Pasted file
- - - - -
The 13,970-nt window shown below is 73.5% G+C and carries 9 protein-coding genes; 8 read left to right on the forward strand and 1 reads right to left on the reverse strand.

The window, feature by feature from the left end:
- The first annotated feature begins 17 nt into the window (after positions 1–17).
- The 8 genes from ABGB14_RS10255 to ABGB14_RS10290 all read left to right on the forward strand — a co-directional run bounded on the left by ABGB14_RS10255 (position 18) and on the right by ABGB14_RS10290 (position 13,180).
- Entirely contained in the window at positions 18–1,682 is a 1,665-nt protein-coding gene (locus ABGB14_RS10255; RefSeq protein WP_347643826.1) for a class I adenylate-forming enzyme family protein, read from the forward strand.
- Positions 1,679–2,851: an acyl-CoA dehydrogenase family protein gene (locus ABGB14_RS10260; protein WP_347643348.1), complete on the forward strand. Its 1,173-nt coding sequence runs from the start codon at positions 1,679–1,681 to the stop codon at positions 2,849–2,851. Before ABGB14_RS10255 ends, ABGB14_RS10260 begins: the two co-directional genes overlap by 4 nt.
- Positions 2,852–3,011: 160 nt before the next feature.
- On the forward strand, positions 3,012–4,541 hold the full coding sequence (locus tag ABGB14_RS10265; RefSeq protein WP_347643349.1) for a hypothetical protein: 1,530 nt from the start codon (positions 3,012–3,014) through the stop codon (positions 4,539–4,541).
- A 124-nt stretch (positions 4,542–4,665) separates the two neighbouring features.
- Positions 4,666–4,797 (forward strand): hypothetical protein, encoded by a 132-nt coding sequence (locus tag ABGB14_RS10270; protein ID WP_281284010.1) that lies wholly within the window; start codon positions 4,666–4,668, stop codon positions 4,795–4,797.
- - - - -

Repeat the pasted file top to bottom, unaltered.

The 13,970-nt window shown below is 73.5% G+C and carries 9 protein-coding genes; 8 read left to right on the forward strand and 1 reads right to left on the reverse strand.

The window, feature by feature from the left end:
- The first annotated feature begins 17 nt into the window (after positions 1–17).
- The 8 genes from ABGB14_RS10255 to ABGB14_RS10290 all read left to right on the forward strand — a co-directional run bounded on the left by ABGB14_RS10255 (position 18) and on the right by ABGB14_RS10290 (position 13,180).
- Entirely contained in the window at positions 18–1,682 is a 1,665-nt protein-coding gene (locus ABGB14_RS10255; RefSeq protein WP_347643826.1) for a class I adenylate-forming enzyme family protein, read from the forward strand.
- Positions 1,679–2,851: an acyl-CoA dehydrogenase family protein gene (locus ABGB14_RS10260; protein WP_347643348.1), complete on the forward strand. Its 1,173-nt coding sequence runs from the start codon at positions 1,679–1,681 to the stop codon at positions 2,849–2,851. Before ABGB14_RS10255 ends, ABGB14_RS10260 begins: the two co-directional genes overlap by 4 nt.
- Positions 2,852–3,011: 160 nt before the next feature.
- On the forward strand, positions 3,012–4,541 hold the full coding sequence (locus tag ABGB14_RS10265; RefSeq protein WP_347643349.1) for a hypothetical protein: 1,530 nt from the start codon (positions 3,012–3,014) through the stop codon (positions 4,539–4,541).
- A 124-nt stretch (positions 4,542–4,665) separates the two neighbouring features.
- Positions 4,666–4,797 (forward strand): hypothetical protein, encoded by a 132-nt coding sequence (locus tag ABGB14_RS10270; protein ID WP_281284010.1) that lies wholly within the window; start codon positions 4,666–4,668, stop codon positions 4,795–4,797.